Nasopharyngeal carcinoma is a rare type of head and neck cancer. It starts in the upper part of your throat, behind the nose. This area is called the nasopharynx. The nasopharynx is precariously placed at the base of your skull, above the roof of your mouth. In the United States and in other areas where the disease is rare, routine screening for nasopharyngeal carcinoma isn't done. Although the incidence varies according to geographic location, approximately 1 in every 100,000 children are diagnosed annually in North America. In 2015, about 3,200 cases will occur in the United States.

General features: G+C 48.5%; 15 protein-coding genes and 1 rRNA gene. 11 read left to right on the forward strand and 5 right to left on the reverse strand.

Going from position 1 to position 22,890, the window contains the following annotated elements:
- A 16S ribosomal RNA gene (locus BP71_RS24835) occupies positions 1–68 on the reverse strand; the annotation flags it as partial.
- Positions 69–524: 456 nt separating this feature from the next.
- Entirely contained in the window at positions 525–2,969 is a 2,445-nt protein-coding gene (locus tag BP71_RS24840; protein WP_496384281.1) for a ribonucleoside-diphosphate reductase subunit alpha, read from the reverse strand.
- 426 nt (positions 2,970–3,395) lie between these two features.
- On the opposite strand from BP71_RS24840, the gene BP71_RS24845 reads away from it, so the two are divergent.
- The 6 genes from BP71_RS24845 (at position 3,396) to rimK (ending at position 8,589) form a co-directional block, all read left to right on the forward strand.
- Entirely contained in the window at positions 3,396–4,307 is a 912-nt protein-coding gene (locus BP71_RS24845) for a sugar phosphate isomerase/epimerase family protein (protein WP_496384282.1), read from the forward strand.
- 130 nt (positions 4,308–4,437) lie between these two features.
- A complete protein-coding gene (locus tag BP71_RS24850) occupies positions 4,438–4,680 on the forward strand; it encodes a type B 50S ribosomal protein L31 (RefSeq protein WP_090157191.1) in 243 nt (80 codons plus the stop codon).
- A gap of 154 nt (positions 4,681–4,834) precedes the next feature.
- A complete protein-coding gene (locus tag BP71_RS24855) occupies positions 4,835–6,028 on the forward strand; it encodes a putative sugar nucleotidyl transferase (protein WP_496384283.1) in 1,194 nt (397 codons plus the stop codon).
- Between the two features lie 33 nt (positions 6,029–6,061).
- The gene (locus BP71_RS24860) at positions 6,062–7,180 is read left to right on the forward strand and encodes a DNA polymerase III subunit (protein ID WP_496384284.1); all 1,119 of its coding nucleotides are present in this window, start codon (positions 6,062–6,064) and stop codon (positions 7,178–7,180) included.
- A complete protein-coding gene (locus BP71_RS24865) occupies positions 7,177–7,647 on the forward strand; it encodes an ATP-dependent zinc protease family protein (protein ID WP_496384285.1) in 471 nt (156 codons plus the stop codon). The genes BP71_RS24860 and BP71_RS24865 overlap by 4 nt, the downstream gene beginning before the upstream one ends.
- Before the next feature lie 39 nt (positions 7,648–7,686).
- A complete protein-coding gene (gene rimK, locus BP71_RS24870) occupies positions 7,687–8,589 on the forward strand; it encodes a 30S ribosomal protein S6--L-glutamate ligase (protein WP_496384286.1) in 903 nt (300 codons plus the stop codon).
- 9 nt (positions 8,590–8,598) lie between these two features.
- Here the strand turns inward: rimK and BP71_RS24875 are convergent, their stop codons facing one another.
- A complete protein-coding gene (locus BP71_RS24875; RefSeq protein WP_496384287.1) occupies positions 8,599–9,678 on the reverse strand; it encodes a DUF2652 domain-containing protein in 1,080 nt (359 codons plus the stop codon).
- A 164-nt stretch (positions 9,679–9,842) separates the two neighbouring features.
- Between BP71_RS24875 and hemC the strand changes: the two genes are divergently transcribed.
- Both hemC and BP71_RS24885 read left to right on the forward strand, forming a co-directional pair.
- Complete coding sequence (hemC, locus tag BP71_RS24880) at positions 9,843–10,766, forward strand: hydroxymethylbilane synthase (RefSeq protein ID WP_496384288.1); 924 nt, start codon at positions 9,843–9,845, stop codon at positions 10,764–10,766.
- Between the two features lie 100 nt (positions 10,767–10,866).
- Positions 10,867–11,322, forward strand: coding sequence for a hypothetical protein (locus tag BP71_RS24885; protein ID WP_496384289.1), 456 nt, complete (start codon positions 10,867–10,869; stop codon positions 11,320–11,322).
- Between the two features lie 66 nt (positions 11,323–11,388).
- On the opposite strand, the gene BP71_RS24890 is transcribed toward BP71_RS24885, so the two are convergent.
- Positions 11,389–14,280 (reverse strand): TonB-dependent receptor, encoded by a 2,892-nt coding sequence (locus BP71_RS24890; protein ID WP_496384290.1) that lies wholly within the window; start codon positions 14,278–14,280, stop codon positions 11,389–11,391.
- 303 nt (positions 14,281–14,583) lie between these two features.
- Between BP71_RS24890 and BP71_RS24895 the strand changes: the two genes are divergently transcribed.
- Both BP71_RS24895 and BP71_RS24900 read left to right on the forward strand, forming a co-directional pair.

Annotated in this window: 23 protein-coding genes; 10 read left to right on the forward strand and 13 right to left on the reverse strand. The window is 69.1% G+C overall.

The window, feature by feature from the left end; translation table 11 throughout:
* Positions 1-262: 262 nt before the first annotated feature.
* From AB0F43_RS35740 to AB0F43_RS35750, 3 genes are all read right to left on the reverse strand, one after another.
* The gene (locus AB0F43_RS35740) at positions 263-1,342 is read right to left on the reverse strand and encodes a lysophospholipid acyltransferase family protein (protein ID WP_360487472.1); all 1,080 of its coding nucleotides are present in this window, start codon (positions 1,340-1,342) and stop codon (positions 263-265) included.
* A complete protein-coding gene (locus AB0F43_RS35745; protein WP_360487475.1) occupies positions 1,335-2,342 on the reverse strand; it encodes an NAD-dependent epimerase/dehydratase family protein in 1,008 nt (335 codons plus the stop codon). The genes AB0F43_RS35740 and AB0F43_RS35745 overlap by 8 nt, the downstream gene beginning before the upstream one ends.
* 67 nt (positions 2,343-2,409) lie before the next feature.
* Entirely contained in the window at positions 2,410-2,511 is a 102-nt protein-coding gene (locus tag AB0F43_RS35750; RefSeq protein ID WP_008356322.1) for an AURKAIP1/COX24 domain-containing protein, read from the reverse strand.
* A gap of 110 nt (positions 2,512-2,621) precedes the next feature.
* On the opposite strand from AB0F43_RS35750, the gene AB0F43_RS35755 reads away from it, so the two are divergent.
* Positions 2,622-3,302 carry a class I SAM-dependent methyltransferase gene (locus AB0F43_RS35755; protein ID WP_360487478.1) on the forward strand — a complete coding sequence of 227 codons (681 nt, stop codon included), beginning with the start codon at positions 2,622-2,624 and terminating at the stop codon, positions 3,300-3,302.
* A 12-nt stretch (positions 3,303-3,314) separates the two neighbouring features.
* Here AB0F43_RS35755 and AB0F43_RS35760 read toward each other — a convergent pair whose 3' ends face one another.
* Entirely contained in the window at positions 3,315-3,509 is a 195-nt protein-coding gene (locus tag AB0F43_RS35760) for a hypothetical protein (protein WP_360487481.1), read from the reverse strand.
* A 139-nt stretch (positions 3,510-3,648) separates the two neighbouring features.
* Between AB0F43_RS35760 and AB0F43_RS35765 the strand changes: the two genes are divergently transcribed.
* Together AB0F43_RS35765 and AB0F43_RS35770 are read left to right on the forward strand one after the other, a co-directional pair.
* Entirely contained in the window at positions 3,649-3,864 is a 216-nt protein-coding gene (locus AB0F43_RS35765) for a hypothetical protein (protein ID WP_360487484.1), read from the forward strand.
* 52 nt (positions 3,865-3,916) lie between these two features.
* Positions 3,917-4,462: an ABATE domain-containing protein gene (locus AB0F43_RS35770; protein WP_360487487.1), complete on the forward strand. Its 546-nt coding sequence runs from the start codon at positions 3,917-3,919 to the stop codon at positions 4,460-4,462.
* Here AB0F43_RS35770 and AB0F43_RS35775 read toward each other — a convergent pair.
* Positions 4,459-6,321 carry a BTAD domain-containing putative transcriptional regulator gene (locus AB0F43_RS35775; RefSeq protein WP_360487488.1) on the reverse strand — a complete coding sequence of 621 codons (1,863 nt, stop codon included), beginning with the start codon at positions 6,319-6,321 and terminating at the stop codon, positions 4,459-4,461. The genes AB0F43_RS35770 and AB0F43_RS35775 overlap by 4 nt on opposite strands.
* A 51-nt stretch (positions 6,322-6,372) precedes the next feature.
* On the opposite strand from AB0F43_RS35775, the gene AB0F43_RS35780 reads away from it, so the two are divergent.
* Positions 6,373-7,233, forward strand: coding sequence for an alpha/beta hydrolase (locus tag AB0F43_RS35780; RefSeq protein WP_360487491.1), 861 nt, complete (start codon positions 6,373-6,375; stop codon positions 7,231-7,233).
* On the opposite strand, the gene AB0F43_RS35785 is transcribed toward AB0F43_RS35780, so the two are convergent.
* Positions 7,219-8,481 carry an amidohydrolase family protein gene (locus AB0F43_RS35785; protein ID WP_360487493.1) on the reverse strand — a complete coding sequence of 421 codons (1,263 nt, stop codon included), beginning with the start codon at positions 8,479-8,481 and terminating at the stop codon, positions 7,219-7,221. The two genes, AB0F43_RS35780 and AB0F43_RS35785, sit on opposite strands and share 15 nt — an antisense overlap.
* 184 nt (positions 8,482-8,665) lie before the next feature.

Treatment for nasopharyngeal carcinoma usually involves radiation therapy, chemotherapy or a combination of the two. When radiotherapy is used alone, survival rates range from 40-50%. Use of combination radiation therapy and chemotherapy allows long-term survival rates of 55-80%. Although there have been many studies conducted on the etiology of NPC, currently an understanding of the interaction between Epstein-Barr virus (EBV) infection, genetic factors, and environment in the development of NPC has not been achieved. As a result, approaches to primary prevention of NPC remain under consideration.